The Perils of Hacking: Optimizing is the Enemy of Doing

There’s definitely a close relationship between the glow on your skin and your overall lifestyle and health, and for this reason, we’ve published several articles that talk about diet, exercise, and stress which have a profound influence on your skin. The problem is that exercise routines, healthy eating, plentiful sleep, and exercise aren’t always easy to do. We feel guilty, and then we Google up how to...in hopes of an easy hack, which result in the number of “X most popular ways to do Y; number Z will shock you!” type word salads. Yep, mea culpa.

Getting to the heart of the matter, what does it take to be healthy?

  • Exercise
  • Balanced and healthy eating

In other words, hard work. For many, that’s their cue to hit the backspace. A culture of hacking has taken over a culture of hard work, and the Internet caters to this particularly well. What’s wrong with hacking, you ask? Optimizing, being rational, and questing for efficiency is what the modern world demands, isn’t it? A quick search on Google provides us with facts about almost anything. It can also tell you how to optimally act on everything from peeling bananas to the best time to shop at thrift stores. If the only drawback of fascination with hacks was that future generations would become the masters of the trivial, things wouldn’t be so bad. The trouble is that bombardment of optimizing without a purpose can be ironically suboptimal.

On one hand, Tim Ferris is an evangelist for bio-hacking and the author of several self-help books, the most famous being The 4-hour workweek. Tim is the poster-boy of efficiency over effort—he is a big proponent of the Pareto principle and suggests that by focusing your energy on the 20% that matters, people can minimize effort and optimize/maximize results. Using technology, research, and wit, he proposes that by designing efficiency into lifestyle and business, people can do the extraordinary—whether it’s working 4 hours a week, or bodybuilding, cooking, or anything else in life easily. Tim Ferris represents the most extreme end of hacking for efficient results, promising 4 hour work-weeks with plenty of wealth.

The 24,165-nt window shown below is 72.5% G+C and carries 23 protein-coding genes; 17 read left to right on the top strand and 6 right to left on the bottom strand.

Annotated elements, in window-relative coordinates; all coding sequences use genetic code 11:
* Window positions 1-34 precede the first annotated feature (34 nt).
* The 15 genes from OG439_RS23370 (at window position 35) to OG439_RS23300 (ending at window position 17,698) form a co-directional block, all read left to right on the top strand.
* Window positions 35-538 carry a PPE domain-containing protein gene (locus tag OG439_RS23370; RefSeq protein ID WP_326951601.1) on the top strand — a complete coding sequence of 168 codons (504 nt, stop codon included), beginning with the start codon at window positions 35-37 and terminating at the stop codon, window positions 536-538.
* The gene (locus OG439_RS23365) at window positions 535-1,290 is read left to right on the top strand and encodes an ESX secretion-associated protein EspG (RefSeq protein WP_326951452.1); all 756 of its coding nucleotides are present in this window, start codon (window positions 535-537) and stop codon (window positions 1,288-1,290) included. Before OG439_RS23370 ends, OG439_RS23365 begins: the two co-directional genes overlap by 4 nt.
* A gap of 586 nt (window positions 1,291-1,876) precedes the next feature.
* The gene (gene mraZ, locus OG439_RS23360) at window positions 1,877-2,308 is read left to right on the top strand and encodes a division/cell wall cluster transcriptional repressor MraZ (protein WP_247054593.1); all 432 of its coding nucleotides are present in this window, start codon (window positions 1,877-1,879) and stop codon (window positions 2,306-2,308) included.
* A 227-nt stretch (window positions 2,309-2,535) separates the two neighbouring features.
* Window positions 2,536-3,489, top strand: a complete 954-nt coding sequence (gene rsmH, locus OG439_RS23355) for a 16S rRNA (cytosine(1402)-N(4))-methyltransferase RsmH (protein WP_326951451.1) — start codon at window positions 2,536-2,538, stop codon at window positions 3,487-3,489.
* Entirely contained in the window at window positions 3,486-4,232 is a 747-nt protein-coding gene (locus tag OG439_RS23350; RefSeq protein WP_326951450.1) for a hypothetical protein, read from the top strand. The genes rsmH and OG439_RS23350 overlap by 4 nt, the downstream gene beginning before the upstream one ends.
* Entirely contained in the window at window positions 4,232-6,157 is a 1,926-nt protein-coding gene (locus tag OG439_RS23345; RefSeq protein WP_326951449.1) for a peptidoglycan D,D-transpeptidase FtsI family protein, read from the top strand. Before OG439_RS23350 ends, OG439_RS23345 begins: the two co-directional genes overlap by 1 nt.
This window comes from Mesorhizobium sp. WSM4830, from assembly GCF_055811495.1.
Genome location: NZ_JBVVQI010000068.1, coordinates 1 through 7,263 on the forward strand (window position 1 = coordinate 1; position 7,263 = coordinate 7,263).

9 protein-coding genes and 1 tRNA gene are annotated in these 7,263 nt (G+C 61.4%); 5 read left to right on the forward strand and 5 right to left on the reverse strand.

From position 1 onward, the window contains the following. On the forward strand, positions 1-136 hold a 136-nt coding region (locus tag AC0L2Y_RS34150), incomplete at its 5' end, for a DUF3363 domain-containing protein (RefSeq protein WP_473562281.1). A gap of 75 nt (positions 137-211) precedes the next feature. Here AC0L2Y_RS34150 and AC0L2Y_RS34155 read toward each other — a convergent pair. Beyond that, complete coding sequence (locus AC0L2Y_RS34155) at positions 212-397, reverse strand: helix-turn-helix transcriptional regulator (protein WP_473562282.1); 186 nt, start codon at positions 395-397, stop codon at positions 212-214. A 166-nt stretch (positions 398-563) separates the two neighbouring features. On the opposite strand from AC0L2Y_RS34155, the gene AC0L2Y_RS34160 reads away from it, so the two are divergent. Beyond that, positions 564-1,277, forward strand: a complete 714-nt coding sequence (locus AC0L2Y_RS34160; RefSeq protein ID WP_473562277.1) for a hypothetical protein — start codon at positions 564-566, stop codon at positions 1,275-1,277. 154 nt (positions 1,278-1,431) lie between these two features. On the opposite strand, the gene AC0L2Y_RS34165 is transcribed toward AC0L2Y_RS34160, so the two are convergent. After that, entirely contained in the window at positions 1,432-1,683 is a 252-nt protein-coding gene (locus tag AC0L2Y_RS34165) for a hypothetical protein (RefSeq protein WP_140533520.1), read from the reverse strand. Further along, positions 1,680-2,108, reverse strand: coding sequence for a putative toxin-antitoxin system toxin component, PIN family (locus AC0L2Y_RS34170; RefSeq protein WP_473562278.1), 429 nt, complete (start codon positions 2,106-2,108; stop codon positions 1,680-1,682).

Then there are the no pain-no gain, mind-over-matter camp, often found in drill sergeants, personal trainers and motivational speakers, and they will sound unoptimized and even unscientific. There’s no doubt as to which camp sounds more appealing. Go run on the treadmill and cut out junk food! You’ll never get someone to read that article or find an advertisement for that.

That said, if you take a broader view, the drill sergeants also have a lot of prima facie evidence going for them. Despite the prevalence of dietary and fitness hacks and apps, obesity is a continuous problem in the United States as well as many other developed countries. The critique from this camp is that for all the pseudo-scientific appeal of life-hacking, as a whole, there appears to be little evidence of easy solutions working on a wider scale. That there are so many new fad diets and exercise routines that promise immediate results or your money back can be seen as evidence that these “hacks” for the most part aren’t effective—if they were, why are they so varied, and why is there still plenty of market for them? In a society which is becoming more educated and increasingly connected, why hasn’t the “optimal hack” resulted in societies becoming healthy, more productive, and so on? Finally, the underlying critique—sometimes said explicitly, sometimes not—is that all these hacks might just be the snake oil to the weak-willed that keeps them from actually doing anything, hoping to purchase the next information product.

Is lifestyle hackable?